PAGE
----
Institute for War and Peace Reporting | Giving Voice, Driving Change

Witness Says SRS Killed Civilians

He says even local Serb community was afraid of SRS volunteers, but could do nothing about them.
A Croatian Serb testified this week in The Hague that volunteers loyal to Vojislav Seselj’s political party killed more than 40 civilians when expelled from the village of Vocin in 1991.

Mladen Kulic, formerly a captain in the Territorial Defence in Croatia’s Western Slavonia region, which consisted of local Serbs who fought against Croat forces, said the volunteers from the Serbian Radical Party, SRS, committed “murders and other crimes” in the winter of 1991.

The indictment against SRS leader Seselj states that he took part in a criminal conspiracy to force non-Serbs out of Croatia and Bosnia.

While specific allegations relating to Western Slavonia have been deleted from the indictment to save time in the trial, prosecutors called Kulic to attempt to show a pattern of behaviour from SRS volunteers during the war.

“In December 1991, when the Serbs were forced to leave Vocin by Croatian forces, the SRS volunteers killed more then 40 Croatian and Hungarian local civilians in their houses,” said Kulic.

The witness stated that he had visited the war-time headquarters of the SRS party and told commander Ljubisa Petkovic “all about the crimes that I saw from volunteers”, although he was unable to describe the appearance of the headquarters when challenged by Seselj.

Kulic testified that even the local Serb community was afraid of the SRS volunteers, but could do nothing about them “because they had their own accommodation and command”.

According to the prosecution, Seselj encouraged “the creation of a homogenous ‘Greater Serbia’... by violence, propaganda and incitement of hatred towards non-Serb people”.

Kulic said the nationalist rhetoric from both sides created a state of fear.

“In the new constitution of Croatia from 1990, the Serbs went from being a constitutional people to being a national minority. This scared people,” said Kulic.

He added that such uncertainties were the trigger for the creation of the Serbian Democratic Party, SDS, which was aimed at protecting the Serbs in Croatia.

“The SDS soon found itself in a conflict, because there were two currents inside the party - one advocating political dialogue with Zagreb and the other advocating armed resistance by the Serbs,” Kulic told the court.

Asked by the judges if the SDS worked on plans for creating a Greater Serbia, the witness replied that he only heard the term “from Croatian nationalists trying to cover up their crimes”.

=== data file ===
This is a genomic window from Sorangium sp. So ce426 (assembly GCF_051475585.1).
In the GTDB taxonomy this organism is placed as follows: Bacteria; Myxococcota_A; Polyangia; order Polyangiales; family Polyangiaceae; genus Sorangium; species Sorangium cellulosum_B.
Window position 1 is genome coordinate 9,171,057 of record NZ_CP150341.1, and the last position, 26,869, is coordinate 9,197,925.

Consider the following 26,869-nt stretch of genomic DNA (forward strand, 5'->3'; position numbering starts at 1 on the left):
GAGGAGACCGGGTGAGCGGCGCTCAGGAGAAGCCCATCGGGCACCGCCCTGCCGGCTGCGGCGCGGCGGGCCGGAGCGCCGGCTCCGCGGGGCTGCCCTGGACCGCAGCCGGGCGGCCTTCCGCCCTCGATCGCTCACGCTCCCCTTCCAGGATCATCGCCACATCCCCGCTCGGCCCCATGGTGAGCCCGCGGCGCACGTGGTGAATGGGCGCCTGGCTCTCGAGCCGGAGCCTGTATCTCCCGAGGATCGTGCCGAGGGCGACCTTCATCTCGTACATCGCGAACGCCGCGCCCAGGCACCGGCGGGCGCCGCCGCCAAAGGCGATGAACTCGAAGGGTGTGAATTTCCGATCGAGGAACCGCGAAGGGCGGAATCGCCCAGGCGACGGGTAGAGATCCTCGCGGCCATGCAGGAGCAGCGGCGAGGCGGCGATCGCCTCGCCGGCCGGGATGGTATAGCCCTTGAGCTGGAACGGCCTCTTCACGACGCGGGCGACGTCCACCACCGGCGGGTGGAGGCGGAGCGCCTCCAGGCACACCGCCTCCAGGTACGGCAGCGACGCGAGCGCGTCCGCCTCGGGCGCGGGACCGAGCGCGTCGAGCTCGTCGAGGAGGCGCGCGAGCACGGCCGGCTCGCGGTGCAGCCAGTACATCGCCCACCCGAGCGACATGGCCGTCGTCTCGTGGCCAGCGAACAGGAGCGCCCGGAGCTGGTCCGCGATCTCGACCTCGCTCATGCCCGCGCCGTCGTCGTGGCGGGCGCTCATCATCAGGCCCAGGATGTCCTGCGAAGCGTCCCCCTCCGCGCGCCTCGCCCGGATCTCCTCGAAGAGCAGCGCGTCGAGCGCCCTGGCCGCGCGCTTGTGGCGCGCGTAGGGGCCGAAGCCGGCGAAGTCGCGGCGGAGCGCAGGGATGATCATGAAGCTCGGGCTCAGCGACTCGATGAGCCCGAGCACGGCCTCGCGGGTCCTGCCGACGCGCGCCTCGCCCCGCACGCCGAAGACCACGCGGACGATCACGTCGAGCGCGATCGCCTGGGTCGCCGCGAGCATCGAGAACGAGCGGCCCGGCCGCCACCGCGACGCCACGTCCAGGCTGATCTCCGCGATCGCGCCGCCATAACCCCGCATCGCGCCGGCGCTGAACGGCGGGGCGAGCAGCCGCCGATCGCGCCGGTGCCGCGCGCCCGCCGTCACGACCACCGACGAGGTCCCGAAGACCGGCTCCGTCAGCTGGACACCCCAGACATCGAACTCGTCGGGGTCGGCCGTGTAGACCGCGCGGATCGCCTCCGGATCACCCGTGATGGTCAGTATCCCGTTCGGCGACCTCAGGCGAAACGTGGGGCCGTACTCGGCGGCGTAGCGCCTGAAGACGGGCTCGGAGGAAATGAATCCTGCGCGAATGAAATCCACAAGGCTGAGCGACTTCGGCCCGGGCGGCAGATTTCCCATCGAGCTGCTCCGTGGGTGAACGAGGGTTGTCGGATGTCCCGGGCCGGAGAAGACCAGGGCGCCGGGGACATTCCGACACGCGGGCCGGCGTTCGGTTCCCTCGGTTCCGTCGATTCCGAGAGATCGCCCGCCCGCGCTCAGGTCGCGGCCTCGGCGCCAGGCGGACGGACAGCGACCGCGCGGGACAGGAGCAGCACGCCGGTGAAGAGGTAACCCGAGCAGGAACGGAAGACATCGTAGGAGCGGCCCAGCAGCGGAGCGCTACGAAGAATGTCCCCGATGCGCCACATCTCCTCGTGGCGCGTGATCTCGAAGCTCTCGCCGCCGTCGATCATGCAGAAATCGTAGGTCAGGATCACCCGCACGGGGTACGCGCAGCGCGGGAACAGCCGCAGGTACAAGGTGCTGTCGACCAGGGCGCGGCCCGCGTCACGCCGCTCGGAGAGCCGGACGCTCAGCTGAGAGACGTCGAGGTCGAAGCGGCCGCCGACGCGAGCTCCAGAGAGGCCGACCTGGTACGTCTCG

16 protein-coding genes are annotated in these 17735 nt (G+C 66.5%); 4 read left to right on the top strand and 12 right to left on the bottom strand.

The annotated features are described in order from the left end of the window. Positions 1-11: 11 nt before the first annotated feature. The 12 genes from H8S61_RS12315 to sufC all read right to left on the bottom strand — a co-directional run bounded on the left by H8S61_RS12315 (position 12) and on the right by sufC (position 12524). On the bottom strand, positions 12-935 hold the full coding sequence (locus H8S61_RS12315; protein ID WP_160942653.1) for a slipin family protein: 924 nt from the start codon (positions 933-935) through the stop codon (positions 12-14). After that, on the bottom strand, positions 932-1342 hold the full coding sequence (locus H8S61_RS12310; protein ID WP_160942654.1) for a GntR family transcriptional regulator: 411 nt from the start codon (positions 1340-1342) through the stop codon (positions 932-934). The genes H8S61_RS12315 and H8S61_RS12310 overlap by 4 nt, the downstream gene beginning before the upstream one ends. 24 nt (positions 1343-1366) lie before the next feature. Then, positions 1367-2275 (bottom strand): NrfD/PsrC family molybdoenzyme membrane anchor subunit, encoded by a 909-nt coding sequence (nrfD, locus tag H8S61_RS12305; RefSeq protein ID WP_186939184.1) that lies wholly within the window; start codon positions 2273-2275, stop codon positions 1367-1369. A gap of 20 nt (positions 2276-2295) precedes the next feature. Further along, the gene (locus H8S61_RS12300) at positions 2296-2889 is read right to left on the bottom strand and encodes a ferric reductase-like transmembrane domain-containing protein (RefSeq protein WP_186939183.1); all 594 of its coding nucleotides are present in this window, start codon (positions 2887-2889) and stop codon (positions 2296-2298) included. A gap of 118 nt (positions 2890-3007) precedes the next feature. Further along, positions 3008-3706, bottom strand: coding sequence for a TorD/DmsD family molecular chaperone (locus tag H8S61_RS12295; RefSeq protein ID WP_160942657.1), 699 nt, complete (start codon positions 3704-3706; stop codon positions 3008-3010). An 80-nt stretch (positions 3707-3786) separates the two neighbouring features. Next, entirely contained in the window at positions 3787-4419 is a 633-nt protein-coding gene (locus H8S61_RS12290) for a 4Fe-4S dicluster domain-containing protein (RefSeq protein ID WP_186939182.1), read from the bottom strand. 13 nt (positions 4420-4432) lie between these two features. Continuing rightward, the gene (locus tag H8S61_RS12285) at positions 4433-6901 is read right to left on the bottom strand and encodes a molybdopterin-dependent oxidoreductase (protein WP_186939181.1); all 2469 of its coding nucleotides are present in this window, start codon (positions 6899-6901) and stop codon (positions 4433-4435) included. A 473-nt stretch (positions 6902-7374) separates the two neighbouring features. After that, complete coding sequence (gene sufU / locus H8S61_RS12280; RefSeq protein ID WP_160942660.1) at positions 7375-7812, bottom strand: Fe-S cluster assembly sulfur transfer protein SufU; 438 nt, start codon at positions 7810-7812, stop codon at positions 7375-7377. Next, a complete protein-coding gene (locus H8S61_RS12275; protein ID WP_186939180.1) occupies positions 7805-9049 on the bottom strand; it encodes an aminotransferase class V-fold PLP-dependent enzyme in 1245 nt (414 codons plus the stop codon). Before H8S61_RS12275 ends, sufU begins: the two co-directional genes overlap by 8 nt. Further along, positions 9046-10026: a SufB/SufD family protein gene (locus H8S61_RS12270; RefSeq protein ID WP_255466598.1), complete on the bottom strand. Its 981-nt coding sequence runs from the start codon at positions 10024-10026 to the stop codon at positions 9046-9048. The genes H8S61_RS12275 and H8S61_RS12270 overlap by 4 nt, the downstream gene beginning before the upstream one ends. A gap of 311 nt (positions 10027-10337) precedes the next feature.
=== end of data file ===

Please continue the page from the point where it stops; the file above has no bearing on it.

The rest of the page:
According to the witness, although he could not be sure of any contacts between the SDS and Seselj, he “assumed they existed”.

The witness recalled seeing Seselj, dressed in army uniform, visiting the Territorial Guard centre in Vocin, Western Slavonia in November 1991.

However, Seselj contested the witness’s account of events, claiming that local Serbs from Croatia committed the murders and then “found a scapegoat in the SRS volunteers”.

To support his allegations, the defendant presented a written statement from the Territorial Guard Commander of Western Slavonia Jovan Trbojevic which states that “the SRS volunteers were disciplined soldiers”.

He also seized upon Kulic’s admission that he had been charged by the Croatian court in Bjelovar for crimes committed in Vocin, although he had been found not guilty.

During cross examination, Seselj told judges, “The fact that crimes weren’t proven doesn’t mean they weren’t committed, he [Kulic] might still be guilty.”

Seselj was then warned by Judge Jean-Claude Antonetti for “incriminating the witness without any allegations”.

This frustrated Seselj, who continued to ask the witness about the alleged crimes and said that there were “obviously, murderers and butchers” among the local Serb population in Croatia.

He also objected to the fact that much of the witness’s knowledge came from secondhand sources, and as such was not credible.

Seselj also took time this week to accuse the prosecution of forging statements from witnesses, and asked the trial chamber not to allow written testimonies taken from witnesses prior to the hearing to be admitted as evidence.

The defendant maintained that such a practice violates the “viva voce and direct principles of testimony, and enables the prosecution to coach the witnesses about what to say”.

He also refused to take part in any hearing where statements will be admitted before they are found to be correct in an open session.

Prosecutor Mathias Marcussen protested against such allegations, and stated that the statements were only “used in order to save time”.

Judge Antonetti ruled against the objection, explaining to Seselj that “the trial chamber takes into account the direct and cross examination when reviewing the statement, and so any testimony not considered authentic will not be considered relevant”.

The hearing will continue on March 9.

Denis Dzidic is an IWPR journalist in Sarajevo.

As coronavirus sweeps the globe, IWPR’s network of local reporters, activists and analysts are examining the economic, social and political impact of this era-defining pandemic.


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